What I have learned about sales as a solo entrepreneur


I have talked to lots of solo business owners who hate sales. The pushy, smarmy pestering that is modus operandi of many salespeople. The cold calls, the blatant bragging, the boring sales pitches and the subtle (or not so subtle) manipulation that comes with convincing someone to buy your stuff or your services.

I hate that kind of sales too. It stinks.

But if you are running a small business even if it is on the side while your main job pays the bills, you can’t get away from the fact that business is trade and trade means a fair exchange of goods and services for (usually) money.

So selling is something that us solo entrepreneurs need to be good at.


There is another way that is the no-sleaze, no smarm, and no manipulation sales paradigm. And that is invitational sales. Each sales conversation (even if it’s a landing page) is an invitation to which the answer is yes or no. And in the world of the invitational sales paradigm, both answers are good for business.

I read Seth Godin’s blogs and he had this to say about the difference between the two paradigms:

Watch this because I’m in it


I’m in it because you’ll enjoy watching it.


I published a book so I need you to read it


There’s something you need to read, so I wrote about it.


I’m fifty and I just made an album because it was time for me to make one.


These songs won’t let go of me and I want to share them with you because they matter.

The first is me-centric and explains that we’re promoting something that got made because we need to sell it. What we do is make stuff and sell it, and what you do is buy it or watch it.  “I needed to make something to sell, here’s the best I could do.”

The second is you-centric. It starts with the needs and desires of the consumer and ignores the committees, the compromises and the economic realities. It says, “I found something for you, here it is.”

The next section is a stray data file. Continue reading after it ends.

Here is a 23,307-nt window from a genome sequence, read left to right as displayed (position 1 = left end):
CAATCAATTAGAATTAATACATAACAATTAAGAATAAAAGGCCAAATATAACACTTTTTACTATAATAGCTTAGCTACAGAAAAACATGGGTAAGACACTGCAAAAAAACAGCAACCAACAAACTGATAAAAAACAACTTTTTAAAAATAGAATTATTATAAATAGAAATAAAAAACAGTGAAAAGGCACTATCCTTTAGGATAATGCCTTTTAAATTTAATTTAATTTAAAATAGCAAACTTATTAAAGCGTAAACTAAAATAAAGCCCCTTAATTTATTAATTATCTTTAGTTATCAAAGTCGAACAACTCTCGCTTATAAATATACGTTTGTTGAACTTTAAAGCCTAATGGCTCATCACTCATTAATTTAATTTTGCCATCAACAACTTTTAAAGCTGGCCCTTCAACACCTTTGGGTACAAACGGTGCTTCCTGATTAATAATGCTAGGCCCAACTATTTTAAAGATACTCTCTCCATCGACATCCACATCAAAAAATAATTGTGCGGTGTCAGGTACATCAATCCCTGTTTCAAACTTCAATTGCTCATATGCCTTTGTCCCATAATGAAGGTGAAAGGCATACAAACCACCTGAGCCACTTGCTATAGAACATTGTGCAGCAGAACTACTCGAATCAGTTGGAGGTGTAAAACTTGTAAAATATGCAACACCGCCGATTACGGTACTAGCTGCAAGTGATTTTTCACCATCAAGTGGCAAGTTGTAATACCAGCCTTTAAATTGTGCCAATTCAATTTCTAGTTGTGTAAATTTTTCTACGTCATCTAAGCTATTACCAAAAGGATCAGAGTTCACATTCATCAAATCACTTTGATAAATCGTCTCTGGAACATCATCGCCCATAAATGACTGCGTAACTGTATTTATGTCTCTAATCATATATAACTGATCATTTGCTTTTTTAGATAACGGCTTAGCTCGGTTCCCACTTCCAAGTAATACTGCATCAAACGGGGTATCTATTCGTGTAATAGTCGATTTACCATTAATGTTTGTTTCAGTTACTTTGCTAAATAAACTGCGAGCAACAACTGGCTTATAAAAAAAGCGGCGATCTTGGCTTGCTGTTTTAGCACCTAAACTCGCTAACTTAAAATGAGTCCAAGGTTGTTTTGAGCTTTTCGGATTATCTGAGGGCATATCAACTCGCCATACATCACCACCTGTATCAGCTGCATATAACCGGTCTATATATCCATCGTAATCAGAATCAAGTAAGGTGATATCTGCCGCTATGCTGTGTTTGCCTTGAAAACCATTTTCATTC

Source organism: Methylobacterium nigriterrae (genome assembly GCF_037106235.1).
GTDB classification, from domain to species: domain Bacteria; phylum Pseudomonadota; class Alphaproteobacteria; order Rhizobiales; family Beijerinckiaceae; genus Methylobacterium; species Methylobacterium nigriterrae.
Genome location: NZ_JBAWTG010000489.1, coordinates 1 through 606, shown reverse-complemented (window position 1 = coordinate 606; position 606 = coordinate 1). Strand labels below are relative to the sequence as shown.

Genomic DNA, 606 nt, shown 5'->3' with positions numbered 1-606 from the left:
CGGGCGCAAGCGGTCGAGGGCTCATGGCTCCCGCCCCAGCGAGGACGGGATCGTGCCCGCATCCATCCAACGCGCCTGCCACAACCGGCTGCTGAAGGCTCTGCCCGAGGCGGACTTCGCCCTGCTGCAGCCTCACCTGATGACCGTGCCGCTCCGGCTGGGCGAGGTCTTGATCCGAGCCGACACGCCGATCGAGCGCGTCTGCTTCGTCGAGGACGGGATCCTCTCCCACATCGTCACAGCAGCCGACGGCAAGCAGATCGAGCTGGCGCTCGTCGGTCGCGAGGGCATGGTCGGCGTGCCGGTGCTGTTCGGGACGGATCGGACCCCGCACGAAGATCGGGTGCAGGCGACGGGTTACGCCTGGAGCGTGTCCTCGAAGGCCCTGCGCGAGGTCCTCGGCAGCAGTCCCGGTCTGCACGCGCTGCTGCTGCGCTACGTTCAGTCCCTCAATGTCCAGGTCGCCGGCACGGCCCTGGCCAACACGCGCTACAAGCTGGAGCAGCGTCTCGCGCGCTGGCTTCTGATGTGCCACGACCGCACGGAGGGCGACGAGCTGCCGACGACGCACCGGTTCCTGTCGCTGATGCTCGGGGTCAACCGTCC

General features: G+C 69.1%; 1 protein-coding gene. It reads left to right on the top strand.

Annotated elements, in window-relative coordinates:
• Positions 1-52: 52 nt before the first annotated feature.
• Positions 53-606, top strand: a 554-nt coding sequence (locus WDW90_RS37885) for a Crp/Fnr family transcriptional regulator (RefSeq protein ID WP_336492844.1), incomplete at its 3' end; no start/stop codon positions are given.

— https://seths.blog/2008/04/self-promotion/

As Seth puts it the invitational sales conversation is you-centric. It asks the question “how can I benefit you?” and invites the listener to engage in the benefit.

This way of doing sales is natural to solo entrepreneurs who have service as their main reason for going into business. They have skills or products that can serve and be of benefit to others and they created a business around doing or producing those things. If that is not how you think about your business then sales is going to be awful.


But what about when people say no?

Well first, some of them are going to say no. You will need to expect some no’s and train your mind not to associate with any personal shortcomings.

Then you can see every no as an invitation for you.

An invitation to do two things:

  • Learn. What could be better about this opportunity that would make it a yes? Can you help me understand what would help you now? Don’t be afraid to ask those questions of your potential customers.

  • Keep the relationship going. This no may well be a yes in the making. Don’t back off but keep the person in the sphere of your business community and look for ways to serve them with invitational sales.

When solo entrepreneurs become masters of invitational sales everyone around them wins. And the solo entrepreneur is able to build a business that succeeds at serving.

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